Pepper plants (Capsicum annuum) produce bell-shaped fruits that are green when immature and red when ripe. Most require 75 to 80 days to harvest. A well-managed acre of peppers can yield 350 to 400 30-lb. cartons over a season, according to the University of Oklahoma’s extension agents. University of Georgia horticulturalists note growing pepper production worldwide, possibly linked to the fruit’s high nutritional value. Whether you are a commercial grower or a home gardener, getting the highest production out of your pepper plants occurs when you provide them with optimal conditions.
Select a southern exposure that hasn’t been used for peppers, tomatoes, eggplants or potatoes the previous two seasons.
Add lime and a pre-planting fertilizer or worm compost to the soil. Cover with soaker hoses and black plastic mulch to warm the soil, reduce weeds and disease and obtain an earlier harvest.
Plant 5- to 6-week old seedlings in well-drained, sandy loam soil, once the nighttime soil temperature warms above 60 degrees F, ideally tilled so the peppers’ root systems do not bump up against compacted soil. Stake or cage the peppers for support.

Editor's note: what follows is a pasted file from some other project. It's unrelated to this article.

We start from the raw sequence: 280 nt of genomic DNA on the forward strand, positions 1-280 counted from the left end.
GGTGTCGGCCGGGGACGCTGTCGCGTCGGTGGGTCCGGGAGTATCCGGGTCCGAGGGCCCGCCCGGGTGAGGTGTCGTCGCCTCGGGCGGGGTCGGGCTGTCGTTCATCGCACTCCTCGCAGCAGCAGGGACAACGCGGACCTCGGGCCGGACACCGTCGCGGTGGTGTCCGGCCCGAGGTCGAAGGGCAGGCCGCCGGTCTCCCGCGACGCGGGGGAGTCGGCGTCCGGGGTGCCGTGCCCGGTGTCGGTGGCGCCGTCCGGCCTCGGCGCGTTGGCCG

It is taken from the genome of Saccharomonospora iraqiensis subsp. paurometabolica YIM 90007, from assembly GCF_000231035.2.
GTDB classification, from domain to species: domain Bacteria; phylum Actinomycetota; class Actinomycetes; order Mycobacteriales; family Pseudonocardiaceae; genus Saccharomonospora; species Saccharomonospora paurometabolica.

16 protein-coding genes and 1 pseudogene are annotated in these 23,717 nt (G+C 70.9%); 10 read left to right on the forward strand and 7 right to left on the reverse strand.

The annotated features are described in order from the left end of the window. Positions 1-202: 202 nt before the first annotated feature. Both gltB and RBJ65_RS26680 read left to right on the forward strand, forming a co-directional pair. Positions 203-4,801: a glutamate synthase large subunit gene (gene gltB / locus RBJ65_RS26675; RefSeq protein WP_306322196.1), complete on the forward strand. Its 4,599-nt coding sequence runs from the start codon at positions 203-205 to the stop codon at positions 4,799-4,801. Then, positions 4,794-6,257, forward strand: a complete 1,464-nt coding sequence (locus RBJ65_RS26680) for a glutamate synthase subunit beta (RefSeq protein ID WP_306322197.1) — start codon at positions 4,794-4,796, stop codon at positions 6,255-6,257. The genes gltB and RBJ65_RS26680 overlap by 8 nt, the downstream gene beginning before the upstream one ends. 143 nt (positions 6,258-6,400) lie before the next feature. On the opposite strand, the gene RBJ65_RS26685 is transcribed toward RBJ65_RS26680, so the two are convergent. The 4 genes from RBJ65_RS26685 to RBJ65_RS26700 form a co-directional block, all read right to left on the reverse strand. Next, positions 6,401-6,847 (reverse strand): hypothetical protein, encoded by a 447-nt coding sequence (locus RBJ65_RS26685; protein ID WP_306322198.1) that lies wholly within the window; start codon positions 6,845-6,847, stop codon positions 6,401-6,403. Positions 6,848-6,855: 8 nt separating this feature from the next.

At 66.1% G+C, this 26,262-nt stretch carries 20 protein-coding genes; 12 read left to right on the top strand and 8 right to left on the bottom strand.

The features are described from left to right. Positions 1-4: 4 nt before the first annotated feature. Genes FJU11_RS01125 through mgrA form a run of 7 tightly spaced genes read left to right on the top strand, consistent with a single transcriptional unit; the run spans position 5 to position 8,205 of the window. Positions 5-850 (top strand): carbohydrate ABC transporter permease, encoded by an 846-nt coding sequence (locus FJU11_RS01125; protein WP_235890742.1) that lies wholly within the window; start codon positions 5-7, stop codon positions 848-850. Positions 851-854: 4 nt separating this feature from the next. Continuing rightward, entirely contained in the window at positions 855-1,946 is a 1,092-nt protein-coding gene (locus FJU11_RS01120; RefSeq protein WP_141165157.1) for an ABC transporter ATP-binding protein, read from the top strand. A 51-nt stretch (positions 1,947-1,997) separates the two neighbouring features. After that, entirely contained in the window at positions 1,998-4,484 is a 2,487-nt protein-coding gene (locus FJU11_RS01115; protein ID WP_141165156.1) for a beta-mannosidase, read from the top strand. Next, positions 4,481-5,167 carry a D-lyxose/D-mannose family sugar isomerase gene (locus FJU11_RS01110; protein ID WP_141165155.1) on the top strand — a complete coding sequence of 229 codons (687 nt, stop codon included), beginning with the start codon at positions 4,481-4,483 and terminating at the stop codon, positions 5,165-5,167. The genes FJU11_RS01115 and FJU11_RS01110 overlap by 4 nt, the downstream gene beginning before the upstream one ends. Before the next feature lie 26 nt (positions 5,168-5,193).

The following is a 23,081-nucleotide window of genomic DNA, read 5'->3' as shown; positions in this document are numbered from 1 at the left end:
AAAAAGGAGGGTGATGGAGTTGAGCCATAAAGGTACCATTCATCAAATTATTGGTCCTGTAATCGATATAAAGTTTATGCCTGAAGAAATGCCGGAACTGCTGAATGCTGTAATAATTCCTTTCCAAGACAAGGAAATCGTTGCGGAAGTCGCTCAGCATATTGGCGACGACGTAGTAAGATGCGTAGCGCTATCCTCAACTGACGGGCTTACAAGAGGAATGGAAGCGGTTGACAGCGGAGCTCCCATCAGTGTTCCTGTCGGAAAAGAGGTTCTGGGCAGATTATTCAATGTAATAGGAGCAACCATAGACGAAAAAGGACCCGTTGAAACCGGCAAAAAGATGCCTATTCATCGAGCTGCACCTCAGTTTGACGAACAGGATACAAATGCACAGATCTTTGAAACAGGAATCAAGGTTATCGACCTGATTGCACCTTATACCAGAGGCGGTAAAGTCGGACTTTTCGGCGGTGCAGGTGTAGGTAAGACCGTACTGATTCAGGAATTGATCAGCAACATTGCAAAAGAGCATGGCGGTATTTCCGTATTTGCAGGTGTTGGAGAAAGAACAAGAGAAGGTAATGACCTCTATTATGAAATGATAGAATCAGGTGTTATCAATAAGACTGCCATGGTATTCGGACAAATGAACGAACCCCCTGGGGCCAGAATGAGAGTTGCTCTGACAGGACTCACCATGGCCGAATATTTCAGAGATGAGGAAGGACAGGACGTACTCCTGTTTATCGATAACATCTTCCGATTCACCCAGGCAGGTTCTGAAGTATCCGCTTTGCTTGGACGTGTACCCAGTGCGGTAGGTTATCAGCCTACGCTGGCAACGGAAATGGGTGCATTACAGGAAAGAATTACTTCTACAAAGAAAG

Add a cup of starter solution to each transplanted green pepper plant to reduce transplant shock and promote early growth. Mix 5 oz. of 15-30-15 fertilizer per 5 gallons of water.
Water the growing plants moderately to maintain uniform soil moisture for best growth and fruit setting. This avoids flower shedding and small fruits. Take care not to over-water, which may promote fungi, mold and related diseases.
Harvest fruits when green and larger than 2 1/2 inches in diameter and in length, or if you prefer, later when they turn red.
Snap fruits off by hand, taking care not to snap the brittle branches creating flowers for additional peppers.
Harvest at regular intervals to maintain production, at approximately every 10 to 15 days, the University of California Cooperative Extension recommends.